Source code for GPy.kern.src.multidimensional_integral_limits

# Written by Mike Smith

from __future__ import division
import numpy as np
from .kern import Kern
from ...core.parameterization import Param
from paramz.transformations import Logexp
import math

[docs]class Multidimensional_Integral_Limits(Kern): #todo do I need to inherit from Stationary """ Integral kernel, can include limits on each integral value. This kernel allows an n-dimensional histogram or binned data to be modelled. The outputs are the counts in each bin. The inputs are the start and end points of each bin: Pairs of inputs act as the limits on each bin. So inputs 4 and 5 provide the start and end values of each bin in the 3rd dimension. The kernel's predictions are the latent function which might have generated those binned results. """ def __init__(self, input_dim, variances=None, lengthscale=None, ARD=False, active_dims=None, name='integral'): super(Multidimensional_Integral_Limits, self).__init__(input_dim, active_dims, name) if lengthscale is None: lengthscale = np.ones(1) else: lengthscale = np.asarray(lengthscale) self.lengthscale = Param('lengthscale', lengthscale, Logexp()) #Logexp - transforms to allow positive only values... self.variances = Param('variances', variances, Logexp()) #and here. self.link_parameters(self.variances, self.lengthscale) #this just takes a list of parameters we need to optimise.
[docs] def h(self, z): return 0.5 * z * np.sqrt(math.pi) * math.erf(z) + np.exp(-(z**2))
[docs] def dk_dl(self, t, tprime, s, sprime, l): #derivative of the kernel wrt lengthscale return l * ( self.h((t-sprime)/l) - self.h((t - tprime)/l) + self.h((tprime-s)/l) - self.h((s-sprime)/l))
[docs] def update_gradients_full(self, dL_dK, X, X2=None): if X2 is None: #we're finding dK_xx/dTheta dK_dl_term = np.zeros([X.shape[0],X.shape[0],self.lengthscale.shape[0]]) k_term = np.zeros([X.shape[0],X.shape[0],self.lengthscale.shape[0]]) dK_dl = np.zeros([X.shape[0],X.shape[0],self.lengthscale.shape[0]]) dK_dv = np.zeros([X.shape[0],X.shape[0]]) for il,l in enumerate(self.lengthscale): idx = il*2 for i,x in enumerate(X): for j,x2 in enumerate(X): dK_dl_term[i,j,il] = self.dk_dl(x[idx],x2[idx],x[idx+1],x2[idx+1],l) k_term[i,j,il] = self.k_xx(x[idx],x2[idx],x[idx+1],x2[idx+1],l) for il,l in enumerate(self.lengthscale): dK_dl = self.variances[0] * dK_dl_term[:,:,il] for jl, l in enumerate(self.lengthscale): if jl!=il: dK_dl *= k_term[:,:,jl] self.lengthscale.gradient[il] = np.sum(dK_dl * dL_dK) dK_dv = self.calc_K_xx_wo_variance(X) #the gradient wrt the variance is k_xx. self.variances.gradient = np.sum(dK_dv * dL_dK) else: #we're finding dK_xf/Dtheta raise NotImplementedError("Currently this function only handles finding the gradient of a single vector of inputs (X) not a pair of vectors (X and X2)")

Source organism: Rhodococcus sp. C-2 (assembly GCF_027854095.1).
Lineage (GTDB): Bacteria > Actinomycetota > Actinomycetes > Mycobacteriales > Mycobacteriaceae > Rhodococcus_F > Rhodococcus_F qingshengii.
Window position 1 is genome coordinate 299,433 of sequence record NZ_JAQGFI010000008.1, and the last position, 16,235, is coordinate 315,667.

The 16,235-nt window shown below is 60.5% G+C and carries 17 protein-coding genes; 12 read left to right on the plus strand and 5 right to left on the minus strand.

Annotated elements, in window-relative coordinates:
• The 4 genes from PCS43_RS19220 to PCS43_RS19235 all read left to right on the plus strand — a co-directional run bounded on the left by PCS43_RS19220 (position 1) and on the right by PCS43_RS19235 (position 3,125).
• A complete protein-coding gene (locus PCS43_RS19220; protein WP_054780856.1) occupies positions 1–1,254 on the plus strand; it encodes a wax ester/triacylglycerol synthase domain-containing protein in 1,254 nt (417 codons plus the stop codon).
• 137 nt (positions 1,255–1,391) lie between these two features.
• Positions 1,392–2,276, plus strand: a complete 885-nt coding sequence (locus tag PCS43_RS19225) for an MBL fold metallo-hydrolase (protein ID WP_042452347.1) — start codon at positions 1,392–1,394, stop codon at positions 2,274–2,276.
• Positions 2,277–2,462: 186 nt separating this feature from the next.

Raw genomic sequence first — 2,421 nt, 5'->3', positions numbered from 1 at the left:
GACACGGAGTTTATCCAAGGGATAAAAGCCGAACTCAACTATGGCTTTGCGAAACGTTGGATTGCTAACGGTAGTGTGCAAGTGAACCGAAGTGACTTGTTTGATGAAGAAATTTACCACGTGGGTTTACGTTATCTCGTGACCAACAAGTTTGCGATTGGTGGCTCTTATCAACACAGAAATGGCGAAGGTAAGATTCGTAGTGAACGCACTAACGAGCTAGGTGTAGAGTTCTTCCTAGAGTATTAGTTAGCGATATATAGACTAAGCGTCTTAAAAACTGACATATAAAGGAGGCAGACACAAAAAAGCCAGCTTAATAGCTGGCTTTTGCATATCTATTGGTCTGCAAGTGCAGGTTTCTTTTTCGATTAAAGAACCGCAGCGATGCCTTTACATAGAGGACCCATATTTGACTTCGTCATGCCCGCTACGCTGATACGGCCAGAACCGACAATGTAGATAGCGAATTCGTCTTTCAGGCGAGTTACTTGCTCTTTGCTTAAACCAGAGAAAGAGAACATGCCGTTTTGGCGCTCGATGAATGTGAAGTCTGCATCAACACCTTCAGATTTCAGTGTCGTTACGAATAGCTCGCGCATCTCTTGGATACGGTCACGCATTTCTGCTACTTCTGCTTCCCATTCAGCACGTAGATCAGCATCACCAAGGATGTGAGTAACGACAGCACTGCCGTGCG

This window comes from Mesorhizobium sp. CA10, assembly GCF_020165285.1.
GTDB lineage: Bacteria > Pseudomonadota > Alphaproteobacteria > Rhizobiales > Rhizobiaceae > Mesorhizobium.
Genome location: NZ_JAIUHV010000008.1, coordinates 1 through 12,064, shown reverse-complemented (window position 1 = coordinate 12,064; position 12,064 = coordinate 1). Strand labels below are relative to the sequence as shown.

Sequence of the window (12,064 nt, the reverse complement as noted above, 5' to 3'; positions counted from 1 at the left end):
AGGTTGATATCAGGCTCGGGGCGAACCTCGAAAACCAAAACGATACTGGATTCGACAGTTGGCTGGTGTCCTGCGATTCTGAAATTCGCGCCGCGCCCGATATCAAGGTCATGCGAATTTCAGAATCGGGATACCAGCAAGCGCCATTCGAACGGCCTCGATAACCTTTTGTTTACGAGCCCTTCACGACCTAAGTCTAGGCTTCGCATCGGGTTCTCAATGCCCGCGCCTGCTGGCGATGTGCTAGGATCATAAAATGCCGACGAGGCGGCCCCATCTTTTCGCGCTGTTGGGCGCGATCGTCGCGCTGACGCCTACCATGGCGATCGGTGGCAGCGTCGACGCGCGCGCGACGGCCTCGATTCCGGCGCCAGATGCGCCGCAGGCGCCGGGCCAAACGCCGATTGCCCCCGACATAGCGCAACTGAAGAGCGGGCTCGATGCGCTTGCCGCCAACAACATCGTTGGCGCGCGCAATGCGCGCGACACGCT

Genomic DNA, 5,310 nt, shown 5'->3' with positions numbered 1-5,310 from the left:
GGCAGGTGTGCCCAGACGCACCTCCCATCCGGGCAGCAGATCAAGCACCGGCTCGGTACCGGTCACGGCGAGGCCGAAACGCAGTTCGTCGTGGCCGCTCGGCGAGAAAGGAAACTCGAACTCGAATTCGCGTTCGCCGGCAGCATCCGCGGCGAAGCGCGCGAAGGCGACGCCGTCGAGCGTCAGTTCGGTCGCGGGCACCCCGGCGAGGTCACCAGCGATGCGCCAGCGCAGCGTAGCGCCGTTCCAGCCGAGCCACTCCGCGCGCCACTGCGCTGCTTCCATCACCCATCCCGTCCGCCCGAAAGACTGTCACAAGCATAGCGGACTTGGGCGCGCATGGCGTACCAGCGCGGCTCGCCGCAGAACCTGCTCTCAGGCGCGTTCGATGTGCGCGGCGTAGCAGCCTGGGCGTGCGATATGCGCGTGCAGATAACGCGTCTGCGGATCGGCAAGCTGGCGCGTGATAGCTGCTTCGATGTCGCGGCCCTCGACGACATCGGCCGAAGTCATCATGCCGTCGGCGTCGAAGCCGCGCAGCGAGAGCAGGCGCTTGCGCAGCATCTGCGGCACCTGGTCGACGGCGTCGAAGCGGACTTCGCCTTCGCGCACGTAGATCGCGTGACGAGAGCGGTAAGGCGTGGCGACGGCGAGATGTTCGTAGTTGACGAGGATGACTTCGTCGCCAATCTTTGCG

#useful little function to help calculate the covariances.
[docs] def g(self,z): return 1.0 * z * np.sqrt(math.pi) * math.erf(z) + np.exp(-(z**2))
[docs] def k_xx(self,t,tprime,s,sprime,l): """Covariance between observed values. s and t are one domain of the integral (i.e. the integral between s and t) sprime and tprime are another domain of the integral (i.e. the integral between sprime and tprime) We're interested in how correlated these two integrals are. Note: We've not multiplied by the variance, this is done in K.""" return 0.5 * (l**2) * ( self.g((t-sprime)/l) + self.g((tprime-s)/l) - self.g((t - tprime)/l) - self.g((s-sprime)/l))
[docs] def k_ff(self,t,tprime,l): """Doesn't need s or sprime as we're looking at the 'derivatives', so no domains over which to integrate are required""" return np.exp(-((t-tprime)**2)/(l**2)) #rbf
[docs] def k_xf(self,t,tprime,s,l): """Covariance between the gradient (latent value) and the actual (observed) value. Note that sprime isn't actually used in this expression, presumably because the 'primes' are the gradient (latent) values which don't involve an integration, and thus there is no domain over which they're integrated, just a single value that we want.""" return 0.5 * np.sqrt(math.pi) * l * (math.erf((t-tprime)/l) + math.erf((tprime-s)/l))
[docs] def calc_K_xx_wo_variance(self,X): """Calculates K_xx without the variance term""" K_xx = np.ones([X.shape[0],X.shape[0]]) #ones now as a product occurs over each dimension for i,x in enumerate(X): for j,x2 in enumerate(X): for il,l in enumerate(self.lengthscale): idx = il*2 #each pair of input dimensions describe the limits on one actual dimension in the data K_xx[i,j] *= self.k_xx(x[idx],x2[idx],x[idx+1],x2[idx+1],l) return K_xx
[docs] def K(self, X, X2=None): if X2 is None: #X vs X K_xx = self.calc_K_xx_wo_variance(X) return K_xx * self.variances[0] else: #X vs X2 K_xf = np.ones([X.shape[0],X2.shape[0]]) for i,x in enumerate(X): for j,x2 in enumerate(X2): for il,l in enumerate(self.lengthscale): idx = il*2 K_xf[i,j] *= self.k_xf(x[idx],x2[idx],x[idx+1],l) return K_xf * self.variances[0]
[docs] def Kdiag(self, X): """I've used the fact that we call this method for K_ff when finding the covariance as a hack so I know if I should return K_ff or K_xx. In this case we're returning K_ff!! $K_{ff}^{post} = K_{ff} - K_{fx} K_{xx}^{-1} K_{xf}$""" K_ff = np.ones(X.shape[0]) for i,x in enumerate(X): for il,l in enumerate(self.lengthscale): idx = il*2 K_ff[i] *= self.k_ff(x[idx],x[idx],l) return K_ff * self.variances[0]